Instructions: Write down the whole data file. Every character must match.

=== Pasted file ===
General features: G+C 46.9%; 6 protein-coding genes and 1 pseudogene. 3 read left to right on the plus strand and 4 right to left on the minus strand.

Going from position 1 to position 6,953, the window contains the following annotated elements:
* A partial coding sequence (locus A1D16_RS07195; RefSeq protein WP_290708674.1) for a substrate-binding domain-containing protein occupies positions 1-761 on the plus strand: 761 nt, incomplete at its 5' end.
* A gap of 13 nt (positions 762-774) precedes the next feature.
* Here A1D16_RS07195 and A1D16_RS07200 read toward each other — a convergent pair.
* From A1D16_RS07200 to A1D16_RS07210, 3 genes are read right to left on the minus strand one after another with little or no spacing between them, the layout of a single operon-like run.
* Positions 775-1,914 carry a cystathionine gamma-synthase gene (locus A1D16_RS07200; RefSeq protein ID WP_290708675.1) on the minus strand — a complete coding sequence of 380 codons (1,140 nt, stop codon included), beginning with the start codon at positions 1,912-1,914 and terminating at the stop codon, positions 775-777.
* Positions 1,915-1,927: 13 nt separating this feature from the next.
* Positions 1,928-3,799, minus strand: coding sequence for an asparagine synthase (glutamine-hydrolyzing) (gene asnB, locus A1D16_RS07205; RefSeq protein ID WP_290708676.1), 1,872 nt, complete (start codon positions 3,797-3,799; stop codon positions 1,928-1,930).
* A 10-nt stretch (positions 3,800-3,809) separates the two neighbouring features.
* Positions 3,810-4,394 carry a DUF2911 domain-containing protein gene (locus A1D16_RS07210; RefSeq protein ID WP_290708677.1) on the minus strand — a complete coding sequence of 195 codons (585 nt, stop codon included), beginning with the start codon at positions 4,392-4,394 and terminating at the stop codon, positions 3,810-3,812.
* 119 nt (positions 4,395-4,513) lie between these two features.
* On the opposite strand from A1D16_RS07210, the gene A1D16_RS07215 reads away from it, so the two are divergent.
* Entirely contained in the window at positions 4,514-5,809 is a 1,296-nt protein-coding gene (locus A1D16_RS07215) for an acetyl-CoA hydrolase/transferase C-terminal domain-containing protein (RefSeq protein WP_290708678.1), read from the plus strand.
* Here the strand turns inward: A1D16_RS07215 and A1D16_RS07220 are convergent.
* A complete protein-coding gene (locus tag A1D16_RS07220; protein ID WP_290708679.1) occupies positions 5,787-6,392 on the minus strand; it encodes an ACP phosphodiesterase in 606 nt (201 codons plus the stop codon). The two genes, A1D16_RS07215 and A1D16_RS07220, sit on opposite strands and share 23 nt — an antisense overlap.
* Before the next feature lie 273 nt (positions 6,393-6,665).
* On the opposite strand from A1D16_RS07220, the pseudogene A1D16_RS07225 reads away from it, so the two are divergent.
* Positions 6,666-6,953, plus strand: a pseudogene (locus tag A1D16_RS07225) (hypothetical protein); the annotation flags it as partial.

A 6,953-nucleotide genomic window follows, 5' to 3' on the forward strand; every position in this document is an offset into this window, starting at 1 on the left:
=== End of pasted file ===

General features: G+C 46.9%; 6 protein-coding genes and 1 pseudogene. 3 read left to right on the plus strand and 4 right to left on the minus strand.

Going from position 1 to position 6,953, the window contains the following annotated elements:
* A partial coding sequence (locus A1D16_RS07195; RefSeq protein WP_290708674.1) for a substrate-binding domain-containing protein occupies positions 1-761 on the plus strand: 761 nt, incomplete at its 5' end.
* A gap of 13 nt (positions 762-774) precedes the next feature.
* Here A1D16_RS07195 and A1D16_RS07200 read toward each other — a convergent pair.
* From A1D16_RS07200 to A1D16_RS07210, 3 genes are read right to left on the minus strand one after another with little or no spacing between them, the layout of a single operon-like run.
* Positions 775-1,914 carry a cystathionine gamma-synthase gene (locus A1D16_RS07200; RefSeq protein ID WP_290708675.1) on the minus strand — a complete coding sequence of 380 codons (1,140 nt, stop codon included), beginning with the start codon at positions 1,912-1,914 and terminating at the stop codon, positions 775-777.
* Positions 1,915-1,927: 13 nt separating this feature from the next.
* Positions 1,928-3,799, minus strand: coding sequence for an asparagine synthase (glutamine-hydrolyzing) (gene asnB, locus A1D16_RS07205; RefSeq protein ID WP_290708676.1), 1,872 nt, complete (start codon positions 3,797-3,799; stop codon positions 1,928-1,930).
* A 10-nt stretch (positions 3,800-3,809) separates the two neighbouring features.
* Positions 3,810-4,394 carry a DUF2911 domain-containing protein gene (locus A1D16_RS07210; RefSeq protein ID WP_290708677.1) on the minus strand — a complete coding sequence of 195 codons (585 nt, stop codon included), beginning with the start codon at positions 4,392-4,394 and terminating at the stop codon, positions 3,810-3,812.
* 119 nt (positions 4,395-4,513) lie between these two features.
* On the opposite strand from A1D16_RS07210, the gene A1D16_RS07215 reads away from it, so the two are divergent.
* Entirely contained in the window at positions 4,514-5,809 is a 1,296-nt protein-coding gene (locus A1D16_RS07215) for an acetyl-CoA hydrolase/transferase C-terminal domain-containing protein (RefSeq protein WP_290708678.1), read from the plus strand.
* Here the strand turns inward: A1D16_RS07215 and A1D16_RS07220 are convergent.
* A complete protein-coding gene (locus tag A1D16_RS07220; protein ID WP_290708679.1) occupies positions 5,787-6,392 on the minus strand; it encodes an ACP phosphodiesterase in 606 nt (201 codons plus the stop codon). The two genes, A1D16_RS07215 and A1D16_RS07220, sit on opposite strands and share 23 nt — an antisense overlap.
* Before the next feature lie 273 nt (positions 6,393-6,665).
* On the opposite strand from A1D16_RS07220, the pseudogene A1D16_RS07225 reads away from it, so the two are divergent.
* Positions 6,666-6,953, plus strand: a pseudogene (locus tag A1D16_RS07225) (hypothetical protein); the annotation flags it as partial.

A 6,953-nucleotide genomic window follows, 5' to 3' on the forward strand; every position in this document is an offset into this window, starting at 1 on the left: